The White House’s Syria policy is in ruins. After some highly gratifying and dramatic chest-thumping about the responsibility to protect, tough talk about Assad having to go, and a series of ever-shifting red lines over chemical weapons, the United States looks confused and weak. (The morning report in the New York Times that President Obama’s “red line” comment on chemical weapons was ‘unscripted‘ will not help.) Assad is still sitting pretty in Damascus and the humanitarian toll is rising. Meanwhile, the worst of the worst have gained both power and visibility in the anti-Assad camp, and Iran is asserting itself regionally rather than recoiling in defeat. The prospect of further internationalization of the conflict is growing, given Israeli concerns over weapons transfer. And the worst-case scenario outcome for the US, in which groups linked to Al Qaeda get chemical weapons, is also menacingly more probable if the situation continues to deteriorate.
Presumably at the very least, one result of all of this will be to reduce the feelings of intellectual superiority and moral righteousness many Obama staffers had coming into office. Besides four years of ugly Guantanamo failure, they now have a genuine set of mass murders for which they bear some indirect moral responsibility and for which they have found no effective counter. This is a painful and an unpleasant feeling, but it is also the beginning of wisdom in foreign affairs.
From the cold and amoral standpoint of American interests, the mess in Syria is not a total dead loss. Just as their failure to solve the Bosnian War taught the Europeans that they still needed an American alliance after the Cold War, so the failure of the Sunni Arabs to manage Syria effectively reinforces their understanding that they also need the American connection. However, just as a reluctant Clinton administration was ultimately forced to raise its profile in Bosnia and later in Kosovo, it seems that the Obama administration is going to have to do more in the Middle East.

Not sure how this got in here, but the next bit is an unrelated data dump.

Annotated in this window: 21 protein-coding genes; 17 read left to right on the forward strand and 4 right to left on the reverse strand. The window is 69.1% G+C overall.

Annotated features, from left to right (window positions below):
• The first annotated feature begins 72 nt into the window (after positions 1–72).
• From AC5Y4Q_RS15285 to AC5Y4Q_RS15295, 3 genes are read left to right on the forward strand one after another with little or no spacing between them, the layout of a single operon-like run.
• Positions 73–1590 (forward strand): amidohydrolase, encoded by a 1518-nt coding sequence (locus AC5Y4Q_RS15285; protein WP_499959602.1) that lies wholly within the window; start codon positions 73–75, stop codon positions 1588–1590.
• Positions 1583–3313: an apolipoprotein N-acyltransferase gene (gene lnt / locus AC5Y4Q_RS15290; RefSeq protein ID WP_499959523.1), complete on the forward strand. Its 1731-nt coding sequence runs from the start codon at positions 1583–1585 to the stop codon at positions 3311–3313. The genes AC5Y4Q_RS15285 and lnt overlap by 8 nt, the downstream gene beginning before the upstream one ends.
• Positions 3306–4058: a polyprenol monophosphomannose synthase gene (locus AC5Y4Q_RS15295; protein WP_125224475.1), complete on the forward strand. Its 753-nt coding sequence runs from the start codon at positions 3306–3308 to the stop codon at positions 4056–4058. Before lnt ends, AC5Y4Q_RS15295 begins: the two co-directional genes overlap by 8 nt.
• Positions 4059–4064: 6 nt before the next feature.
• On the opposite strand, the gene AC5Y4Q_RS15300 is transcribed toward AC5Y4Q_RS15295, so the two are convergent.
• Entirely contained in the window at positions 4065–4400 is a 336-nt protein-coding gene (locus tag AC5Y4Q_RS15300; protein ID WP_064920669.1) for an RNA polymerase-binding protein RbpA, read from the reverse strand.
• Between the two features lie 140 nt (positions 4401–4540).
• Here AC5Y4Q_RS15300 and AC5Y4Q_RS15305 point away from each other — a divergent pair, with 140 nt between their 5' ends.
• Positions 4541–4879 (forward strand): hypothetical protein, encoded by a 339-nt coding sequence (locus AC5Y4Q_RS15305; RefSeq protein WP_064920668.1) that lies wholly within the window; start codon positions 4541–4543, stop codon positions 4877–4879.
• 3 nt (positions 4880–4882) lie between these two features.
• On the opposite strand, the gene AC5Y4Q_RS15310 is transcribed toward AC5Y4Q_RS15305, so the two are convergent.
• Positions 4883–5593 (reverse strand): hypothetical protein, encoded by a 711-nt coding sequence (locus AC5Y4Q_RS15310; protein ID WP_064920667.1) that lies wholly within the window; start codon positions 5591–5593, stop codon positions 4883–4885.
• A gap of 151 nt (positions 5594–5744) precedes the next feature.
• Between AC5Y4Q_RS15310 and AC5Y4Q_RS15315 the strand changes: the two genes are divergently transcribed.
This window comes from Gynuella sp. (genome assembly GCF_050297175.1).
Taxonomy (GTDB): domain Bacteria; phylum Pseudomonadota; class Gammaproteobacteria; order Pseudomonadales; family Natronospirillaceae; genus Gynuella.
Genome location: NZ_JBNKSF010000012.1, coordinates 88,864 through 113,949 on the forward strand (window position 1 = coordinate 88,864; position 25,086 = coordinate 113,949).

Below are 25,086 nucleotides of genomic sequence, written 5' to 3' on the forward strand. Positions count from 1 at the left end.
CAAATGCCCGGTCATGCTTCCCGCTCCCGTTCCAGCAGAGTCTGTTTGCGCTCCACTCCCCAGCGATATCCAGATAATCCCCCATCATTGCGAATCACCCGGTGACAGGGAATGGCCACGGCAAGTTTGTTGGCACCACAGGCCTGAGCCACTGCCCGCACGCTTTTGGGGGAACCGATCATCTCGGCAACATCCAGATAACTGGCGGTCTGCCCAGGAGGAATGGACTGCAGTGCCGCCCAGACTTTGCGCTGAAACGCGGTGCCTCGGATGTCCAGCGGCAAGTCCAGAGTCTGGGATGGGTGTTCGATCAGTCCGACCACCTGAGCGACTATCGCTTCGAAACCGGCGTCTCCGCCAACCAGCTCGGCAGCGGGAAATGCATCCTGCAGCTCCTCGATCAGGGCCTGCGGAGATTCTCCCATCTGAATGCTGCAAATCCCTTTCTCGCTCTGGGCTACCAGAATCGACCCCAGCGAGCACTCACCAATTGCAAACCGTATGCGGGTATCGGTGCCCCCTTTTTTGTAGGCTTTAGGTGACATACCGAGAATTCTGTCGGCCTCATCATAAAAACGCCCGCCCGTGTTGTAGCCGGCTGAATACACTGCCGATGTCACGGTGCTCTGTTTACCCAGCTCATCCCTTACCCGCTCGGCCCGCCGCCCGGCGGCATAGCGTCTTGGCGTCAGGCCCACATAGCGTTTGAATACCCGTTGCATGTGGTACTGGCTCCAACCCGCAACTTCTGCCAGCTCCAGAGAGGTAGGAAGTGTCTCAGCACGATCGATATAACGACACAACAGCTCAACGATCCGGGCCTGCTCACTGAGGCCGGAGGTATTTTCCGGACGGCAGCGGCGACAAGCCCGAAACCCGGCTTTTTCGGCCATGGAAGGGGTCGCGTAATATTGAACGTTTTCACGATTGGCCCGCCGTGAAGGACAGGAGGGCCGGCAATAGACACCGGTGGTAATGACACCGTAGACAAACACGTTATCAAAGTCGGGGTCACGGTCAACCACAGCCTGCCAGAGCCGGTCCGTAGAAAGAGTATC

The Syrian war is also undermining Iran and turning Russia into a hate object across much of the region. It has weakened Hezbollah in Lebanon and it has driven a wedge between Turkey and Iran. It probably will end by increasing Israel’s strategic domination of the neighborhood; it will be a long time before Syria can reconstitute itself as a powerful foe.
So what comes next? The anti-Assad alliance looks to be set to try to change the military balance on the ground. The administration is clearly looking harder at sending lethal aid to the rebels; presumably the Sunni Gulf states are throwing in more money at a critical time. It may be that Israeli airstrikes, though limited in theory to interfering with the transfer of arms to Hezbollah can have a significant collateral impact on the regime’s war-fighting capability. If you bomb a warehouse containing Iranian missiles bound for Lebanon it’s quite possible that the explosion will detonate an ammunition dump containing supplies intended for the domestic civil war. The Israelis are probably hearing from Washington and from anti-Assad Arab leaders that this is one case in which the international community won’t scold Israel over collateral damage.